Bond Pet Completes Seed Funding to Change Pet Food

bond pets pet food Dec 07, 2019

Last week, Bond Pets announced that they raised $1.2 million in their seed round of funding. Based in Boulder, Colorado, Bond Pets’ round of funding was led by Lever VC, a venture capital firm focused on the future of sustainable protein. Other investors in the round include Agronomics, KBW Ventures, Plug and Play Ventures, and Andante Asset Management.

Founded by Rich Kelleman and Pernilla Audibert, Bond Pets is a pet food startup that uses cellular agriculture to produce sustainable pet food. Cellular agriculture is the field of producing animal products, like meat, directly from cell cultures instead of raising animals for the same products. Compared to the conventional pet food industry system, cellular agriculture provides an alternative and sustainable way to produce the same animal products.

Cellular Agriculture and Pet Food

Considering how incredible pets are, it’s not surprising that approximately 68% of Americans own either a dog or a cat and spend $30 billion annually to take care of their furry friends. What is surprising, however, is the environmental impact of pet foods.

America’s dogs and cats consume around 25% of all meat sold in the country. A 2017 study investigating the environmental impact of pet food found that American pets consume enough meat alone that they would be the fifth most meat-consuming nation in the world. Meat consumption by pets specifically is responsible for 64 million tons of greenhouse gases annually.

There clearly needs to be a more responsible way to feed all our pets the healthy diet they need as well as be environmentally responsible. And Bond Pets is one of several pet food startups using cellular agriculture to offer that solution.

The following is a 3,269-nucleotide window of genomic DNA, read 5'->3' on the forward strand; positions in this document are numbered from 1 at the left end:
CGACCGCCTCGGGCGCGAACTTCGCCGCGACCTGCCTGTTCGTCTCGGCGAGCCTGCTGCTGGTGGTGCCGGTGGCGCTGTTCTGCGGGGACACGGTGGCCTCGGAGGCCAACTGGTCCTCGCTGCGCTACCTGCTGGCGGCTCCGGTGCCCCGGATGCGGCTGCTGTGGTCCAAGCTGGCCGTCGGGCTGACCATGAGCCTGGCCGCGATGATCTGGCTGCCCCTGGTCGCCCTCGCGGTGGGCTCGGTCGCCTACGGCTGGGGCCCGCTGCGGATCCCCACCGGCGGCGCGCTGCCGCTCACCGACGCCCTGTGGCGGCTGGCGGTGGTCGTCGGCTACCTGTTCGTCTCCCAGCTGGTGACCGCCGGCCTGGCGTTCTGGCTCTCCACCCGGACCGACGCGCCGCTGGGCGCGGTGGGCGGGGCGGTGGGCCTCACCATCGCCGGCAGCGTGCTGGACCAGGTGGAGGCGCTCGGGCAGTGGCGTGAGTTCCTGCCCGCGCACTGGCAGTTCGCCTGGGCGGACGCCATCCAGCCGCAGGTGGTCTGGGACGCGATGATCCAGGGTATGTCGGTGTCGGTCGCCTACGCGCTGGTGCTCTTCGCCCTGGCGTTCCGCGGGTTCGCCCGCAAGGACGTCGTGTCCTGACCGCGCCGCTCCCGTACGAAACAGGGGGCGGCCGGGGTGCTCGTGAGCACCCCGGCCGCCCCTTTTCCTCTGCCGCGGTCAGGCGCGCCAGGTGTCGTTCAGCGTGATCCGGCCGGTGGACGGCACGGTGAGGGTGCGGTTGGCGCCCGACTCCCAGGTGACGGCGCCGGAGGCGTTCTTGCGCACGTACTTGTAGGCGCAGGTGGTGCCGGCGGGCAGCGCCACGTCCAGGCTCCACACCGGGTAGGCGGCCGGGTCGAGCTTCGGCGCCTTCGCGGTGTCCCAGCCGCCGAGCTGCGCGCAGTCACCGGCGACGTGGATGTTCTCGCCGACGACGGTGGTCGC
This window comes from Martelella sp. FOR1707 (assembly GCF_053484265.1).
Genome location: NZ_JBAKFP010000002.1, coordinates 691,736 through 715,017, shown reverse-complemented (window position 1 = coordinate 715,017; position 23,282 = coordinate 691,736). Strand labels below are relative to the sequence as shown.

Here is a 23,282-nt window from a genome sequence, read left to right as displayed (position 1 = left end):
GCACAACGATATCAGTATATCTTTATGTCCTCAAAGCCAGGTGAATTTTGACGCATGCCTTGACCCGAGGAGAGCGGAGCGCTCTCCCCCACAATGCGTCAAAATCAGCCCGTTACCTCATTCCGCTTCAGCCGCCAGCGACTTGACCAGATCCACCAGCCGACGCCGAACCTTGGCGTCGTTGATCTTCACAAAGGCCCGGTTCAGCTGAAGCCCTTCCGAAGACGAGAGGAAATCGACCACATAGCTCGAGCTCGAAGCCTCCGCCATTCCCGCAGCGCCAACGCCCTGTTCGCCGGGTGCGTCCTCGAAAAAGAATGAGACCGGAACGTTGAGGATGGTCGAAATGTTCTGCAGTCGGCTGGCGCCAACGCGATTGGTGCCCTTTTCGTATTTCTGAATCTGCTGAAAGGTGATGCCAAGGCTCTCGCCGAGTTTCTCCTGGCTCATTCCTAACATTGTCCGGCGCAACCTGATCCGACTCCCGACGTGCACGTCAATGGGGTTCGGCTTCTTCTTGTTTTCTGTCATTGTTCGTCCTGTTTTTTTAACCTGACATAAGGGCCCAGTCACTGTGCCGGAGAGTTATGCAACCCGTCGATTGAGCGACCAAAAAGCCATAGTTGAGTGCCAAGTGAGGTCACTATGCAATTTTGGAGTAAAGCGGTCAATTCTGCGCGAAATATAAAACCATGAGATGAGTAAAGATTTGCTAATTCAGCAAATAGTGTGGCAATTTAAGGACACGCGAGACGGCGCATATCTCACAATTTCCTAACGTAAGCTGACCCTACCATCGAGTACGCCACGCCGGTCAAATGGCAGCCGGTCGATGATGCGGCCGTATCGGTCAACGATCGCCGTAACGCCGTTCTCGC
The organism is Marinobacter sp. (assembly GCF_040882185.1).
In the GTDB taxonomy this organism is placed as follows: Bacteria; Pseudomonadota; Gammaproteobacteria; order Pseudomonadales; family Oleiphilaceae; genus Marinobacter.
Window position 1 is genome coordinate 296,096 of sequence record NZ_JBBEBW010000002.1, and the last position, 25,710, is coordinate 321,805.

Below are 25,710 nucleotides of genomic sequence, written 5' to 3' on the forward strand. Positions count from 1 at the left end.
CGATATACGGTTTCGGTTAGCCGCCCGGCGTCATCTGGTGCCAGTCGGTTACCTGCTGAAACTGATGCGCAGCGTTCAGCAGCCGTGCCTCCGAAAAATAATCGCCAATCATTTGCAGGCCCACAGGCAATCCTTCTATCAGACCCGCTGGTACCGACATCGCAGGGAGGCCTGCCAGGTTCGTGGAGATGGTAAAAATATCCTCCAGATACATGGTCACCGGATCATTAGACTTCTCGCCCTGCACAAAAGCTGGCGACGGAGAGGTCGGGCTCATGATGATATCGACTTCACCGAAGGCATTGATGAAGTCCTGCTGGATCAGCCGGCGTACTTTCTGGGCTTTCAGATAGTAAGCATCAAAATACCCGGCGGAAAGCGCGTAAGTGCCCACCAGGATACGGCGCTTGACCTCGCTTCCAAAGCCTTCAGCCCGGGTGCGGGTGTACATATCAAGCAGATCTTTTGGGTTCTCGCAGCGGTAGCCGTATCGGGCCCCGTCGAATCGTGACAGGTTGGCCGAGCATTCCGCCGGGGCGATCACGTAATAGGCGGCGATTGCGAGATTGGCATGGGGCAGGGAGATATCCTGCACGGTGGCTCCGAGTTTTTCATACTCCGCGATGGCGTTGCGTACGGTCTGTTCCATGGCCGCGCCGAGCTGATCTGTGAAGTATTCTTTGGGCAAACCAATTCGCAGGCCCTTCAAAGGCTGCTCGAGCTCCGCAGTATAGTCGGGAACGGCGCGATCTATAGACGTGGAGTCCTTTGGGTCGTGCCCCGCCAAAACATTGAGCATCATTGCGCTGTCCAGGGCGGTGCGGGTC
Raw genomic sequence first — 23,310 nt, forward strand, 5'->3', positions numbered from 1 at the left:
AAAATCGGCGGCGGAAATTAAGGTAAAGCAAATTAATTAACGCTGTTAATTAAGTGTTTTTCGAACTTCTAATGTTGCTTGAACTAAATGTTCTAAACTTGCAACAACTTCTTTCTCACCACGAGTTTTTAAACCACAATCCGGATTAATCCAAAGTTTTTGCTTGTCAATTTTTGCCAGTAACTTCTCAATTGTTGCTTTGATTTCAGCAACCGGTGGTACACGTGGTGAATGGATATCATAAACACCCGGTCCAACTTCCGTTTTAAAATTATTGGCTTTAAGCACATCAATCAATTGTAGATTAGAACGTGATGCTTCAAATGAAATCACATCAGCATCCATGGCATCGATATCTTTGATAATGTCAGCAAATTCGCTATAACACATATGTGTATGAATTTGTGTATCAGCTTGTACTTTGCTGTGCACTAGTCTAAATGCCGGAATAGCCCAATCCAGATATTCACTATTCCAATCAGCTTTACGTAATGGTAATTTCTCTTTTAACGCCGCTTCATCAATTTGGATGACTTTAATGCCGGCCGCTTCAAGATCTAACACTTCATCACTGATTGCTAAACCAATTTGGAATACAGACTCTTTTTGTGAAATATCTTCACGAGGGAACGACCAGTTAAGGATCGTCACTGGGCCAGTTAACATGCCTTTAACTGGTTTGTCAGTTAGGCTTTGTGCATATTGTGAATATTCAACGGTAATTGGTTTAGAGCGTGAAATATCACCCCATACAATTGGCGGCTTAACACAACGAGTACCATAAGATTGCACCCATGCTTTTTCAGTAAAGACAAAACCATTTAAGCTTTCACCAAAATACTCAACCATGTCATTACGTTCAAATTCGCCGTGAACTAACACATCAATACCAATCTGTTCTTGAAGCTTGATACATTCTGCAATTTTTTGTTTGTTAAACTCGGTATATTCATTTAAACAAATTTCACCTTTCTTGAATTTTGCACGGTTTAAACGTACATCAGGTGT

While other startups are using cell cultures to directly grow animal meat from cells, Bond Pets uses acellular agriculture to produce their animal-free pet food. Also known as fermentation, acellular agriculture involves growing and harvesting an animal product that the cell cultures make (and not the cells themselves). Instead of growing the cells found in meat, Bond Pets inserts copies of animal muscle protein genes into microbes like yeast to produce the animal meat proteins. These muscle proteins can then be harvest to make Bond Pets’ animal-free pet food. Without requiring any animals.

While this process does not produce a piece of meat like beef or chicken, Bond Pets’ approach creates the same proteins found in animal meat to produce nutritional pet foods. This is the same process used by Perfect Day and Clara Foods to produce dairy and egg white proteins via cellular agriculture, respectively.

Considering that both Perfect Day and Clara Foods aim to launch their first products in 2020, using acellular agriculture may help Bond Pets get to market faster than trying to grow animal meats directly from cell cultures. Earlier this summer, Perfect Day made history by showcasing and launching the first ever animal-free dairy ice cream.

Conclusion

Bond Pets plans to use of the round of funding to accelerate research and development needed to scale Bond Pets’ animal-free cultured pet food. Bond Pets also shared that they plan to launch their first product, a pure yeast dog treat bar, in 2020. While their first dog treat will not involve any of their cultured meat proteins, Bond Pets hopes their debut product will start a conversation where pet owners will be more open to the idea of feeding cultured pet foods to their pets down the road.

Bond Pets is one of several startups applying cellular agriculture to the pet food sector. Earlier this year, Because Animals announced the close of their seed round to make pet food without animal meat. In addition, Wild Earth raised $11 million in Series A funding to develop its koji-protein dog food and treats.

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